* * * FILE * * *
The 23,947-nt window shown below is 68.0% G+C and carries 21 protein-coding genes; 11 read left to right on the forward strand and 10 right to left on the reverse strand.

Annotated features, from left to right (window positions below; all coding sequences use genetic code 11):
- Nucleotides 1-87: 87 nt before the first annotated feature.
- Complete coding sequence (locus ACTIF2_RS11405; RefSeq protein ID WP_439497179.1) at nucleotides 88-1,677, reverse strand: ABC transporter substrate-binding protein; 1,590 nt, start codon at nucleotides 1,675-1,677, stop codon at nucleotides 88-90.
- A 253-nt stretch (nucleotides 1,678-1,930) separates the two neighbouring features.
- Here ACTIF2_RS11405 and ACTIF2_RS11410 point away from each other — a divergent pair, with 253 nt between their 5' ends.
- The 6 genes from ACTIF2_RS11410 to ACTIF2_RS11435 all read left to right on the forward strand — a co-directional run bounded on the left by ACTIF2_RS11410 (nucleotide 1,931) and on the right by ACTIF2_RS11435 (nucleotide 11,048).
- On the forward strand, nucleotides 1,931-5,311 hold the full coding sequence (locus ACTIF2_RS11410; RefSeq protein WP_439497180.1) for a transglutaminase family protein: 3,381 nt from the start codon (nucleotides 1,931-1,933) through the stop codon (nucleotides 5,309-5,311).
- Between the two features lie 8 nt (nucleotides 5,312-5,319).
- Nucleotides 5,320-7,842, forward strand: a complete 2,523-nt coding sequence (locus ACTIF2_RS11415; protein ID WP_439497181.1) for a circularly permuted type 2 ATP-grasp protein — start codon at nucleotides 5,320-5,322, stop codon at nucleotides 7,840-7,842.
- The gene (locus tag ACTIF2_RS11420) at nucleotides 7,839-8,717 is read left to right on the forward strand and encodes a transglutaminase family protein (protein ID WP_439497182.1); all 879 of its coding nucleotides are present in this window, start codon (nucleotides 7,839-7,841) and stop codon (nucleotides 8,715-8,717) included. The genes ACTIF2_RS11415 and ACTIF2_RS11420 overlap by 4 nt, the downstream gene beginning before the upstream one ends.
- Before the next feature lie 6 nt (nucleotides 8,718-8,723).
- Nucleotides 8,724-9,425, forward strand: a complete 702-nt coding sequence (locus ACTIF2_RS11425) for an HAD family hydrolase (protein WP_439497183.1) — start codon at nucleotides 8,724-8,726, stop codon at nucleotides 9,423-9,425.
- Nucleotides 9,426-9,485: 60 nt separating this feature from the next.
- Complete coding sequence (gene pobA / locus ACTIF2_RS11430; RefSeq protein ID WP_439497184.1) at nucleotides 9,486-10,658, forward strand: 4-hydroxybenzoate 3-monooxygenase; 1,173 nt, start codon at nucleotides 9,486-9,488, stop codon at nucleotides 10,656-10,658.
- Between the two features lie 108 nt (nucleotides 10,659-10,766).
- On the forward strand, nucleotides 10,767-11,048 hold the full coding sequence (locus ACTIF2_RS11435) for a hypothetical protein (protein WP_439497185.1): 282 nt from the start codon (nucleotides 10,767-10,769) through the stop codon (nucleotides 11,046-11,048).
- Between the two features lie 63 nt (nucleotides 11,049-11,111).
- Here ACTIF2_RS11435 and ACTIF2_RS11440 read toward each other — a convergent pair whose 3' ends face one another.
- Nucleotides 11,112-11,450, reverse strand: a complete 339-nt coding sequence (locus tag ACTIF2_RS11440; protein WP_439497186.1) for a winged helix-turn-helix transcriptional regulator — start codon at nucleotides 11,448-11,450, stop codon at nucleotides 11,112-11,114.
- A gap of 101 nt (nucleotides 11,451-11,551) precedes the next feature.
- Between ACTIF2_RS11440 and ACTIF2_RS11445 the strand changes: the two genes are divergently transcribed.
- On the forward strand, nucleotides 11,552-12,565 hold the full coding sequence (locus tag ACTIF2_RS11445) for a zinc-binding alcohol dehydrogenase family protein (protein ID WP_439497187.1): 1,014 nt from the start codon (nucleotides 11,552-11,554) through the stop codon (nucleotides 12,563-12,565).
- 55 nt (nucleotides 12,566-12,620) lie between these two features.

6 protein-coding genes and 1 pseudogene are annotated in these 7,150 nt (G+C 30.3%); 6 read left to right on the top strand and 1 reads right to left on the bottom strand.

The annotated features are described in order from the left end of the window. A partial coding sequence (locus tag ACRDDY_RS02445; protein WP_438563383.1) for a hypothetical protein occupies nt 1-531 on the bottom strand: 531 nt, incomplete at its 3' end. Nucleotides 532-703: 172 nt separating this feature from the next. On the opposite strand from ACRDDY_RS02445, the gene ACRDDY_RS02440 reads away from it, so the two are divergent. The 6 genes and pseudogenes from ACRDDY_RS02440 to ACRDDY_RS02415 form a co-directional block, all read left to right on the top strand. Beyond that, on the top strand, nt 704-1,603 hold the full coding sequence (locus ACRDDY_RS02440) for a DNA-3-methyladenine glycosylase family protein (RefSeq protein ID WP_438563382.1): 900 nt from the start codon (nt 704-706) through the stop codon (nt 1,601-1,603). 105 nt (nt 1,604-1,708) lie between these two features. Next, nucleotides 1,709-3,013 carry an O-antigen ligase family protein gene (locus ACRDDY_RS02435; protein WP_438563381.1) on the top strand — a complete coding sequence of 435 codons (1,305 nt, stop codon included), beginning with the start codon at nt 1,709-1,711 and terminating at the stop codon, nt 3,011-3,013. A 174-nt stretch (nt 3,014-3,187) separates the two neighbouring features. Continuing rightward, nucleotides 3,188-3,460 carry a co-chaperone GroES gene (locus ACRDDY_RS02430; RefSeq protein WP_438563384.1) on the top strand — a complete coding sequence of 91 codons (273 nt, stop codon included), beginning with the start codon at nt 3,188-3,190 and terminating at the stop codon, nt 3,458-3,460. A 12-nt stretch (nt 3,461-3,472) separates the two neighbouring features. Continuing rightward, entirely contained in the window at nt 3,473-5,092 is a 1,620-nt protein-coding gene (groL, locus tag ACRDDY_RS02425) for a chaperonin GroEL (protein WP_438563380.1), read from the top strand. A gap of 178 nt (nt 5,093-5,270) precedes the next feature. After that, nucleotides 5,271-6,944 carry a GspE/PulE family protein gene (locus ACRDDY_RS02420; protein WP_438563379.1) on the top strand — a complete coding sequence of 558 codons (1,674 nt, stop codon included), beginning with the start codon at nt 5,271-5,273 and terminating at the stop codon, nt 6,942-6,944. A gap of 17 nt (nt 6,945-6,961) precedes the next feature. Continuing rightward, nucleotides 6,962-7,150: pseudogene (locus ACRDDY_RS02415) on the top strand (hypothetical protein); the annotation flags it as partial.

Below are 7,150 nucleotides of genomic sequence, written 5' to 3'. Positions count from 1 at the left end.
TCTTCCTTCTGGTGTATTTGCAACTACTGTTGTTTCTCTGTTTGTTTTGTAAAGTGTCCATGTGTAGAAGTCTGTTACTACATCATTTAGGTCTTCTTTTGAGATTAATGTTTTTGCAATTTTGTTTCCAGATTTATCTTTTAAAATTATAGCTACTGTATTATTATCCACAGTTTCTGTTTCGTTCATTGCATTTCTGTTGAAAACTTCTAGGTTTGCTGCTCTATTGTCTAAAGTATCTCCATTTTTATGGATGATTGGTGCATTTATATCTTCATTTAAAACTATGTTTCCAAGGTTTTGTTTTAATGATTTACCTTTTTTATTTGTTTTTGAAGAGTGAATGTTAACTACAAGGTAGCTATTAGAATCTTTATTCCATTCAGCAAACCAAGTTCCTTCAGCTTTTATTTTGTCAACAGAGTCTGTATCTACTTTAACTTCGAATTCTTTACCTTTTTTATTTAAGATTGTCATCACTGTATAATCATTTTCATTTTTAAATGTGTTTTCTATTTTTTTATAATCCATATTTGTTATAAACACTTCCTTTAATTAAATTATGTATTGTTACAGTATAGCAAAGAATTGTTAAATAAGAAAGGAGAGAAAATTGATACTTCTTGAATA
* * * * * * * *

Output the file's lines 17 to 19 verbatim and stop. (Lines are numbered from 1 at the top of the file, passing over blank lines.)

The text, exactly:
- On the forward strand, nucleotides 10,767-11,048 hold the full coding sequence (locus ACTIF2_RS11435) for a hypothetical protein (protein WP_439497185.1): 282 nt from the start codon (nucleotides 10,767-10,769) through the stop codon (nucleotides 11,046-11,048).
- Between the two features lie 63 nt (nucleotides 11,049-11,111).
- Here ACTIF2_RS11435 and ACTIF2_RS11440 read toward each other — a convergent pair whose 3' ends face one another.